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Dos and Don'ts: Workplace Internet and Email

Having a workplace Internet and email policy in place for your small business is important. As an employer, you'll want to spell out what your company considers appropriate Internet and email usage and what is strictly prohibited (like viewing pornography or sending harassing messages). Every business is different. Take the time to consider what your goals are and how best to communicate them. If you create clear and easy-to-understand guidelines now, it may help you down the road should you be involved in a lawsuit with a current or former employee.

Creating an email usage policy can be complex, however, especially when balancing an employee's right to privacy. It's best to seek the help of an attorney to make sure you are complying with employment laws and regulations.

Be sure your policy isn't overly vague, such as only stating, "Company employees are expected to use the Internet responsibly and productively." That sentence alone leaves too much room for interpretation. Be precise. Once drafted and complete, always make sure your employees read and sign the policy before filing it away.

Here are some more tips on the do's and don'ts of small business Internet and email usage policies. Find additional articles and resources in FindLaw's Employment Law and Human Resources section.


  • DO provide all employees with training about the best and most efficient use of email and Internet searching-you want to get the most out of your investment.
  • DO make rules about Internet and email use-prohibit or limit personal Internet use and email correspondence, for example. A clear, written policy will go a long way toward preventing abuses.
  • DO educate employees about sharing financial or credit information only at secure sites.
  • DO make sure your employees know why they have Internet access-it should become a tool to do their jobs better, not a hindrance or a distraction.
  • DO create good policies and procedures both for retaining important documents and for destroying outdated or sensitive data.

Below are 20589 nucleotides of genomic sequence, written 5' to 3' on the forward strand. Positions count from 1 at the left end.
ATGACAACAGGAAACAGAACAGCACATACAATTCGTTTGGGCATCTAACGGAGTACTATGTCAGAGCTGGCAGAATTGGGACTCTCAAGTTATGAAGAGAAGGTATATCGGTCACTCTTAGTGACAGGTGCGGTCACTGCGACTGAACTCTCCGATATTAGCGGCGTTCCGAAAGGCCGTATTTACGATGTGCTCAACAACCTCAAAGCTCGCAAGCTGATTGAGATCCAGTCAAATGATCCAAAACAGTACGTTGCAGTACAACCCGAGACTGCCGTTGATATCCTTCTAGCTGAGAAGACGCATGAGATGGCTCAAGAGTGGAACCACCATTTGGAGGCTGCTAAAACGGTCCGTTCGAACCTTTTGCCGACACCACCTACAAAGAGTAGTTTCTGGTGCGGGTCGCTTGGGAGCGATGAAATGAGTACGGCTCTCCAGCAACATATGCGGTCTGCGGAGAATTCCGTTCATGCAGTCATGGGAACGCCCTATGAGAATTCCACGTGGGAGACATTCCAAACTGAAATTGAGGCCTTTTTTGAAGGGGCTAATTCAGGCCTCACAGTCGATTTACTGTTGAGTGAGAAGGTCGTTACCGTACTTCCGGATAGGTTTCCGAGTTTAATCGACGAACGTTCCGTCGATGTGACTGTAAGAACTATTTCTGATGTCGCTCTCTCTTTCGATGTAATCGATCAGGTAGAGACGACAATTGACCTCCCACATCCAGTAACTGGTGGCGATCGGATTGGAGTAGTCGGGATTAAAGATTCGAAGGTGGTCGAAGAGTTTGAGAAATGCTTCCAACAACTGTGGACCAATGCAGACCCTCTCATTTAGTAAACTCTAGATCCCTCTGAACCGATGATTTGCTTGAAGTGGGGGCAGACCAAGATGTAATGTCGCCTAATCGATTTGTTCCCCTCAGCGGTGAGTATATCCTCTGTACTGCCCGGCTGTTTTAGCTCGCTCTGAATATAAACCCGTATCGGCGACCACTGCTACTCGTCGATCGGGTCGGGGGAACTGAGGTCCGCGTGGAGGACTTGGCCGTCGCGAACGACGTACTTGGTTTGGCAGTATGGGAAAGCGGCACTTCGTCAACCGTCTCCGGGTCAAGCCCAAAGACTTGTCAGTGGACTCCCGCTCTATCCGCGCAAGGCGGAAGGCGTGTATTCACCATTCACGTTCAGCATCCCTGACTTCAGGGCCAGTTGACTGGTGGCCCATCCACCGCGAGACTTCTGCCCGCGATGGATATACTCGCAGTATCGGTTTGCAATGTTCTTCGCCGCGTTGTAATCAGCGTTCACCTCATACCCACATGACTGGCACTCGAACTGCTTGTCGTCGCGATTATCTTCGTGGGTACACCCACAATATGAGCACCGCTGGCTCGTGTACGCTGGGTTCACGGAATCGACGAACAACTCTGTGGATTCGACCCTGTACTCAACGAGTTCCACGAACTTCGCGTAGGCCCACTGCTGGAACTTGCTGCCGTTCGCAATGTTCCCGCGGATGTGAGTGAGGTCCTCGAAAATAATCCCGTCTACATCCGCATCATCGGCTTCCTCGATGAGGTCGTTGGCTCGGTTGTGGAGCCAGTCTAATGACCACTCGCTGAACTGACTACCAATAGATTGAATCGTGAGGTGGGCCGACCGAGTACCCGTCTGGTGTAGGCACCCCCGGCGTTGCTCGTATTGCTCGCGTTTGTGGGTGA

• DO designate an employee or a department to be in charge of technical problems with the Internet-your employees shouldn't waste their time trying to fix problems they aren't trained to fix.
  • DO protect confidential and sensitive email content by managing your in- and out-boxes or by installing encryption software.


  • DON'T allow electronic mail to replace written memoranda about important issues or face-to-face meetings with your staff.
  • DON'T spy on your employees-give them passwords and respect their privacy. But make sure they know that their computers, including the contents, belong to the company.
  • DON'T let an email virus destroy your data. Make sure there is a system for monitoring such viruses, and keep critical data backed up or duplicated.
  • DON'T allow employees to access pornography or other offensive material at work-you are responsible if a hostile work environment results.

Get Legal Help Drafting a Through Workplace Internet and Email Policy

Don't let a poorly worded Internet or email policy create a legal hassle for your business. Lawsuits can be avoided by making sure your employees have a clear understanding of workplace Internet and email usage. Having such a policy in place helps to protect both your small business and the employee. Contact an employment law attorney today to help you draft your documents.

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